By Stephen Neukam
Amid a peaceful protest and confrontations with university officials, Westminster Choir College (WCC) students anxiously wanted to learn one thing: where their academic futures lie.
That was the goal when a group of around 75 students and protestors gathered outside the Fine Arts Center (FA) on Sept. 24, holding signs that pleaded for WCC to remain in Princeton.
Victoria Vazquez, a junior sacred music and voice performance major, was jaded by her experience in her future academic home.
“It kind of looks like a jail in [the FA],” said Vazquez. “The lighting is really painful and the hallways are really small — it’s not exactly inspiring for music-making.”
Under Rider’s current consolidation plan, all students, staff and faculty at WCC will be moved to the Lawrenceville campus in September 2020. This plan came in the aftermath of a lengthy attempt to sell the choir college to a Chinese company that was aborted in July.
When WCC students entered the Lawrenceville campus they did not plan on entering the FA. After failing to gain access to New Jersey Governor Phil Murphy, who visited campus on the same day, the students planned to take a picture in front of the FA and to silently enter the building to see their proposed home, according to freshman musical education and sacred music major Jordan Klotz.
According to Vazquez, Public Safety officers and university officials barred them from entering the building and cited the fire safety code as the reason.
Vice President for Strategic Initiatives and Planning and Secretary to the Board Debbie Stasolla, who was at the FA and helped stop the students from entering, said that she was concerned about the safety of the students entering the building in large numbers.
“I expressed concern regarding the rather large number of people walking as a large group throughout the building… from a safety perspective given the large size and the potential disruption to classes and offices,” said Stasolla.
Klotz said that some of the students on the Lawrenceville campus came and asked the protestors questions, but a number of them mocked and laughed at the demonstration.
Perhaps more alarming, according to Klotz, was the treatment that Public Safety officials gave to the students.
“[A Public Safety officer] told his tour group that they ‘would have to grow up and learn to live with the other Rider students,’ or something of the sorts,” said Klotz.
Stasolla said that she and Public Safety Director James Waldon were taking the issue “seriously” and are following up with the officers.
“We all must be sensitive to how we express ourselves with one another and out of respect for one another given the complexities of the transition and the very understandable emotions that are being experienced as a result,” Stasolla said.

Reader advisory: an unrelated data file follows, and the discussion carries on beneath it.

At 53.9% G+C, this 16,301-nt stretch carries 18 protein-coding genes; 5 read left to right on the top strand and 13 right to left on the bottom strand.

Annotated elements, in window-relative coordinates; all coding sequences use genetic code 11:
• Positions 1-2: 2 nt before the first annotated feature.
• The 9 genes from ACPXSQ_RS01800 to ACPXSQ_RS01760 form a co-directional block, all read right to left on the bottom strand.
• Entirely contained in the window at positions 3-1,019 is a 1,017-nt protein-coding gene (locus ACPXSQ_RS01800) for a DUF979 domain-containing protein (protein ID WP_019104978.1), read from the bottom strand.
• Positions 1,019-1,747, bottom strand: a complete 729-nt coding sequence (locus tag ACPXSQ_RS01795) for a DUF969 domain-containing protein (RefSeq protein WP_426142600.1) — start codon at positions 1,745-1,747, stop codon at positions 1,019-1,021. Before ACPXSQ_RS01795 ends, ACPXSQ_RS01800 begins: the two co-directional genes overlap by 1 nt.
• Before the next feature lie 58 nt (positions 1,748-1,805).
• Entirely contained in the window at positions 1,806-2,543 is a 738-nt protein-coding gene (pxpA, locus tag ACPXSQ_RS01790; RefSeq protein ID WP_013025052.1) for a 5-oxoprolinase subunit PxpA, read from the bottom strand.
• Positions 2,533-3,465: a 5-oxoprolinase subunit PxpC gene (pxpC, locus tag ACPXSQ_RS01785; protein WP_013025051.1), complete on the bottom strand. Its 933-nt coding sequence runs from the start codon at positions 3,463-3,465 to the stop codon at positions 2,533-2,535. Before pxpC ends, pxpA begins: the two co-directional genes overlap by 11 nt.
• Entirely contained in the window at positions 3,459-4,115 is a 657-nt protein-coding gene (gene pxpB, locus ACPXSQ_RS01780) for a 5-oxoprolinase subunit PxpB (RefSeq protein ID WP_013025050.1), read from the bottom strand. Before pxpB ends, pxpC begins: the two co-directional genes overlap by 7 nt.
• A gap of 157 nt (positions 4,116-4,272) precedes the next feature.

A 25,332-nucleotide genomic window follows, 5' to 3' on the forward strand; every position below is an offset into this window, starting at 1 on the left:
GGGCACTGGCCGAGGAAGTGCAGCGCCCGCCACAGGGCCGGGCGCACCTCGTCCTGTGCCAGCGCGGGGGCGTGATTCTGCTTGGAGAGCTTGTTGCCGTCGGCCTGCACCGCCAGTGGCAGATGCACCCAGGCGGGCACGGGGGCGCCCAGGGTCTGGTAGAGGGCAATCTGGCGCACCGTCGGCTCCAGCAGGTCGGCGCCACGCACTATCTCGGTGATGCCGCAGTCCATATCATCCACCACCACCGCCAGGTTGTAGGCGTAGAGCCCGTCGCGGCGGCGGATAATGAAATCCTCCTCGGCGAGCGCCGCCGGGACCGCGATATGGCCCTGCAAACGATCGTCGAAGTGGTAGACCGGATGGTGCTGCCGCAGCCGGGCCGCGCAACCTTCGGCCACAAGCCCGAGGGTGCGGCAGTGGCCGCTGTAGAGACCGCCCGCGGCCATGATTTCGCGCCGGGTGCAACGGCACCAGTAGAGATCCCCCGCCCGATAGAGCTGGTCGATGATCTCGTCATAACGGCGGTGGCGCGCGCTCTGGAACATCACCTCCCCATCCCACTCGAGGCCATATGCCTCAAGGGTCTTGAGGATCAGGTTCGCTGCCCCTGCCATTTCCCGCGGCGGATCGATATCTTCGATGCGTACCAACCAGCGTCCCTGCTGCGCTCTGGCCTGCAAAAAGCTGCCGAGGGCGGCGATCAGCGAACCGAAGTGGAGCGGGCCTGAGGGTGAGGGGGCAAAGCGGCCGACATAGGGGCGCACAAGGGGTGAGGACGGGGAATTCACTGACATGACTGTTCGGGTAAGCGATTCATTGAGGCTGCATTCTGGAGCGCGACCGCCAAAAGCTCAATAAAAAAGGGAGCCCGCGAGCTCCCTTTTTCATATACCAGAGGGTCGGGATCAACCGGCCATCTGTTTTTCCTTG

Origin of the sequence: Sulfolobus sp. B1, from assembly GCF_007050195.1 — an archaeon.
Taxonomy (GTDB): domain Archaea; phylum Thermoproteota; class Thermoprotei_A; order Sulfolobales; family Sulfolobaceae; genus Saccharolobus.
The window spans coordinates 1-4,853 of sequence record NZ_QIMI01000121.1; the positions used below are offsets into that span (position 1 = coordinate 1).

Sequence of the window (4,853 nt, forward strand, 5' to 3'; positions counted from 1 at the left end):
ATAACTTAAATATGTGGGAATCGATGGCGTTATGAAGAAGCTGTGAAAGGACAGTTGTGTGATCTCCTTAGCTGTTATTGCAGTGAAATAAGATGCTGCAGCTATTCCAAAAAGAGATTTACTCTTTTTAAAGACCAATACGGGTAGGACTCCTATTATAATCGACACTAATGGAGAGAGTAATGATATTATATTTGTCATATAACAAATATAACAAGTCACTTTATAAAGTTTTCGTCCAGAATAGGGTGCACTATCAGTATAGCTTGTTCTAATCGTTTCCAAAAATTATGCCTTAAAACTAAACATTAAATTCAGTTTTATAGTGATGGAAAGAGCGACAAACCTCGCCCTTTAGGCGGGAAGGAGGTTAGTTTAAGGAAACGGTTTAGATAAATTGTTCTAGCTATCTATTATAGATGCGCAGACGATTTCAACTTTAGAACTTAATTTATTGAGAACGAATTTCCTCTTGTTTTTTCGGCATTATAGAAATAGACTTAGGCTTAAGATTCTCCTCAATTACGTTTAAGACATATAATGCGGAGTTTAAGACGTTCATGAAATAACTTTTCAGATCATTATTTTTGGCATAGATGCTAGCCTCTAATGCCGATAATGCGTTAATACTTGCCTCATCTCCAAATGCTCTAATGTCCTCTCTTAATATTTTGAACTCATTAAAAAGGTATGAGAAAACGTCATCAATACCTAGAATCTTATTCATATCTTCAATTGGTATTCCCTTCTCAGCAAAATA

Senior music education major Max Brey was frustrated that the university “was under the assumption that we were going to be a problem.”
Of paramount concern for the students was the quality of the facilities on the Lawrenceville campus. Most of the infrastructure at WCC is highly specialized and unique to the needs of a choir college.
Rider has been vague on proposed renovations and additions to facilities for the students, with the latest indication coming from a statement to The Rider News by Associate Vice President for University Marketing and Communications Kristine Brown. She alluded to changes to Omega House, Gill Chapel, Moore Library and the FAC.
The plans for renovations are being handled by the Fine Arts Facility Working Group, part of the administration’s Campus Transition Team. The group currently has no students from either campus on it, according to Brown.
“There are not facilities [at Rider] that are appropriate for our studies,” said Vazquez. “I can’t play the oboe as loud as I want to when there is a political science class going on.”
Brey, who helped organize the protest, shared the same concerns as Vazquez.
“This building is built for something, and it’s not us,” Brey said. “The facilities are fine [for the current programs.]”
Students called into question the availability of practice rooms, space for the over 100 pianos on the Princeton campus and other conditions that affect their quality of education.
Despite the long saga that has engulfed WCC, from the decision to sell the school, a tumultuous legal battle that continues today, significant dips in enrollment and donations and tensions between the school and the administration, Klotz said the spirit of WCC remained.
Klotz said he chose WCC knowing that its future was in limbo. However, he found such a love for the school that not even the current consolidation plans would hinder him from committing to the choir college.
“Even this would not deter me from coming [to WCC],” said Klotz. “Simply because there is such an amazing community here of musicians and the faculty is truly world-class.”
Brey explained that his three years at WCC had been unique in the fact that each time he went home to see family, he would have to answer questions about whether his school was still open or not.
“That’s not the question that people usually get when they go home from school,” said Brey. “I have to say, ‘yes’ and explain [the situation.]”
Klotz, Vazquez and Brey all emphasized that they had no problem with the students on the Lawrenceville campus or the university in general. However, given the steps that were taken by the administration to find a solution for the school, there is obvious strain on the relationship.
Undeterred by the past and focused on the future, the students remain “deeply committed to each other and recognize that we are getting probably the best education in the field,” said Brey.
“One semester, or two semesters, at [WCC] is still more worth it to me than anything else.”